Miliband employs a small army of policy experts, but very few feel authorised to debate the underlying strategic judgement – the belief in Britain’s hunger for a new moralising account of how the economy should be structured. Members of Labour’s front bench are judged by their zeal in advancing the “responsible capitalism agenda”. Shadow ministers are accused of failing to do their share of “the heavy lifting” in developing the argument. There is muttering in the leader’s office about a lack of intellectual ambition on the opposition benches at a time when David Cameron, by contrast, has an embarrassment of ideological outriders on his right flank.

The riposte from the shadow cabinet is that ambitions to outride are thwarted by caution in the leader’s office. Attempts to set out innovative positions are fed into the central machine, where they are suffocated with caveats. (When this is put to Miliband’s team the response is withering: “We aren’t aware of some great bubbling-up of ideas.”)

Shadow ministers and MPs struggle with the leader’s ponderous attitude to decisionmaking. They accuse his office of lacking agility, failing to get the best TV clips into the evening news bulletins on days when big stories are breaking. “There is too much sitting around for four days and then giving something to the Observer which no one will read,” says a frontbencher of Miliband’s supposedly rapid responses. “There’s too much of Labour telling people what they should be worried about, when we want them to be worried about it.”

Miliband has made it clear that he won’t be bounced into taking positions when newspapers demand it, because the Tories have set some parliamentary trap or because a subject happens to be dominating the 24-hour news schedule. He isn’t fazed by the “daily froth”, say friends. He intervenes when he has worked out what exactly what kind of intervention he wants to make.

The Docklands speech was months in gestation. It was designed to be the definitive response to criticisms that Labour lacked an adequate response to Tory promises to cap welfare spending – a position that George Osborne has been using to discomfit the opposition since his 2010 spending review.

Finally, Miliband set out his version of a cap. He made the case for addressing underlying causes of high social security spending rather than tearing away repeatedly at the safety net. Use limited resources on building homes, he said, not housing benefit. Subsidise job creation, he implored, instead of handing out dole money. Imposing budget discipline should not oblige us “to leave our values at the door”.

It was a careful synthesis of fiscal rectitude and conscientious outrage and, with some recalcitrant exceptions, the speech was received with acclaim and relief in the party. Miliband’s team felt vindicated in the approach of not rushing into announcements until the boss had clarified his thinking and chosen a course with which he could be politically and morally satisfied.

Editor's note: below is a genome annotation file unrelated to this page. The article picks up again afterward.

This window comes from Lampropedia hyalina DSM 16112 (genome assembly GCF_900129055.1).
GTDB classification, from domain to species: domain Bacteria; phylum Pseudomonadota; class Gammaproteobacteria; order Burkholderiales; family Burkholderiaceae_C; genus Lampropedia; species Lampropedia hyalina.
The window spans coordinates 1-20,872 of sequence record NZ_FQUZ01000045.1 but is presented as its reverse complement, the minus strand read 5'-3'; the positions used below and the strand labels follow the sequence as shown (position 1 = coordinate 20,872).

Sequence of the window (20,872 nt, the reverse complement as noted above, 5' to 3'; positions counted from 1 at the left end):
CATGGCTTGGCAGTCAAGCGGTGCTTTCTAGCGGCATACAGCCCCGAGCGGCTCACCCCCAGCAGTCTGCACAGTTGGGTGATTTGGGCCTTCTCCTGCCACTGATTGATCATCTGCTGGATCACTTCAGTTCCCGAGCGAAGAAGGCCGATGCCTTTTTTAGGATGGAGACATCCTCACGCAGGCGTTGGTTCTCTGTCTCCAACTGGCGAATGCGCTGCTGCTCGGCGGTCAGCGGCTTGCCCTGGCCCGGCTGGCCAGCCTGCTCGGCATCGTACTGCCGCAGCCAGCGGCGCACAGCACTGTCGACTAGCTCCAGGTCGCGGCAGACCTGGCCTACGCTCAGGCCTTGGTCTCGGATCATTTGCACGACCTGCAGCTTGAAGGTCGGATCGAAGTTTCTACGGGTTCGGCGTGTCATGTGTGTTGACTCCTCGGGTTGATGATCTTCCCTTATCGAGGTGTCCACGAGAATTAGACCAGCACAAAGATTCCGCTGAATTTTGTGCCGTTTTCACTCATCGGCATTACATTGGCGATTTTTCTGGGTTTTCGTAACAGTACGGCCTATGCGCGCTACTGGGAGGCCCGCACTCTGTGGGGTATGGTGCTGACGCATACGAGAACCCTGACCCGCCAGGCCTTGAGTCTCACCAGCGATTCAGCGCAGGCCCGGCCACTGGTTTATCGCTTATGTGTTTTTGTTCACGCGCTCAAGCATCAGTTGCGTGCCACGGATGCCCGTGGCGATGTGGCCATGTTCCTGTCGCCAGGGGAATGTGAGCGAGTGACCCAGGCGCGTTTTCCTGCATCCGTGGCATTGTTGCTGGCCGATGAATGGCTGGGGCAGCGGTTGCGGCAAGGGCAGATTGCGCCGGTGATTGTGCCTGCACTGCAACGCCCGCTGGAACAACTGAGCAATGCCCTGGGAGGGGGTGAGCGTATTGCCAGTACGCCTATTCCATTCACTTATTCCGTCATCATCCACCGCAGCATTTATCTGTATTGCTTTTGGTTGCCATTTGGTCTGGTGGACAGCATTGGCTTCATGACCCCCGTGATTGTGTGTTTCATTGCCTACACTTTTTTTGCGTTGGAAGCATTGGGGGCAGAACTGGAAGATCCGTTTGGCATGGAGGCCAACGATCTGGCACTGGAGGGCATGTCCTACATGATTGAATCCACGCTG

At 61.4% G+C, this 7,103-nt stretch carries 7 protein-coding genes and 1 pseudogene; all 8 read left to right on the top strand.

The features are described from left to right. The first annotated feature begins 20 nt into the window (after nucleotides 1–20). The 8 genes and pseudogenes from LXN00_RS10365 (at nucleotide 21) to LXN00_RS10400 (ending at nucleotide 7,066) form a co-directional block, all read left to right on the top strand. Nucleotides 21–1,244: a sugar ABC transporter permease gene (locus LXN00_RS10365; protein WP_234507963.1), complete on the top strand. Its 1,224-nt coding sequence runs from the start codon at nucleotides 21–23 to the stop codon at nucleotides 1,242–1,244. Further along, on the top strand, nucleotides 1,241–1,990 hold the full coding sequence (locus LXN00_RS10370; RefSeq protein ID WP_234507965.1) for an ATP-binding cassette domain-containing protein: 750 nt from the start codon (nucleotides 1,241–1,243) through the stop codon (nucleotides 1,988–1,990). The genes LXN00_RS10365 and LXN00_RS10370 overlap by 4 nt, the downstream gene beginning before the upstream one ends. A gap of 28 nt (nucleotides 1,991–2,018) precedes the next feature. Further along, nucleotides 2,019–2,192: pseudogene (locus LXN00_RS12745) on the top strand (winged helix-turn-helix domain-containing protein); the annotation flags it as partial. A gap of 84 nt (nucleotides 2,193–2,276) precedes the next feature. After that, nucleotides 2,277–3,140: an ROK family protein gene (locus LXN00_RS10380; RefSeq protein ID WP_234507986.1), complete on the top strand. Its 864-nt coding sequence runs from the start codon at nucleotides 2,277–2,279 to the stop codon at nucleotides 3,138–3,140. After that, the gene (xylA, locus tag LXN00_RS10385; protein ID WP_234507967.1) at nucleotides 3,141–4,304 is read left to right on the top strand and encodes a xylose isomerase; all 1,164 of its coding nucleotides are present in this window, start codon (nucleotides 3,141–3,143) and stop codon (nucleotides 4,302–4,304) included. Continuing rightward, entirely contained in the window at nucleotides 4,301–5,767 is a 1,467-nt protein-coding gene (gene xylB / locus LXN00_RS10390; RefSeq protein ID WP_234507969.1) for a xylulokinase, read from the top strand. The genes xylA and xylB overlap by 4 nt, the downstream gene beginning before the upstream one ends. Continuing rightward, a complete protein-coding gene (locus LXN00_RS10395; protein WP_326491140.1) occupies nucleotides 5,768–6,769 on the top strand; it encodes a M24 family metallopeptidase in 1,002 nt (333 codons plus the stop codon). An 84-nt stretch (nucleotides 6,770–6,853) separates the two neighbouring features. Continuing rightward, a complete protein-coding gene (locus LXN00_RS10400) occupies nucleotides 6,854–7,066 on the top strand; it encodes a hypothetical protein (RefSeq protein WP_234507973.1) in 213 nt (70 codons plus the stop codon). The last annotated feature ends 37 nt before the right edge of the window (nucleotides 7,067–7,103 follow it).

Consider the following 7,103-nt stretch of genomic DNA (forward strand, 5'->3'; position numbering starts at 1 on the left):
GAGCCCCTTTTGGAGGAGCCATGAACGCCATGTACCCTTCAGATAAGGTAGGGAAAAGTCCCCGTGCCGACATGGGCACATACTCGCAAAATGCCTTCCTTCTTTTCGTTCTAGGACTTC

Labour MPs are ambivalent about this temperament, admiring or ridiculing it as the “Zen” attitude to opposition. It often leaves them milling around, uncertain what direction the leader is about to take. Miliband pushes his luck, leaving crucial decisions untaken for so long that the party starts to sound restive and discipline looks close to breaking down. Then the leader emerges from his meditations carrying tablets of stone engraved with policy pronouncements.

It is a pattern that speaks of an apprenticeship in Gordon Brown’s Treasury. The two men have entirely different temperaments (MPs from all parties say the current Labour leader is vastly more likeable than his predecessor) but they share the habit of meditating for too long over big strategic questions and then unveiling the answer in densely argued, technical speeches.

 It is often said in Labour circles that there are two Ed Milibands. There is the one whose principled ardour and appreciation of the need for drastic economic and social renewal won him the leadership in the first place. Then there is the ultra-cautious one, who is a creature of machine politics and who has risen to the top of the Westminster establishment by tactical increments. “He wants to be a radical reformer in the mould of Thatcher,” says Patrick Diamond, a former Downing Street adviser who is now senior research fellow at the Policy Network think tank. “On the other hand, he is a pragmatic technician who reached maturity in politics working at the feet of Gordon Brown.”

If Miliband bears the imprint of Brownism, Ed Balls is steeped in it. The shadow chancellor has his own bunker operation that works in collaboration with the leader’s office but not in deference to it. Of all the impediments to the advancement of the “responsible capitalism” agenda, the greatest by far is the refusal by Labour’s most prominent economic policy figure to take it seriously.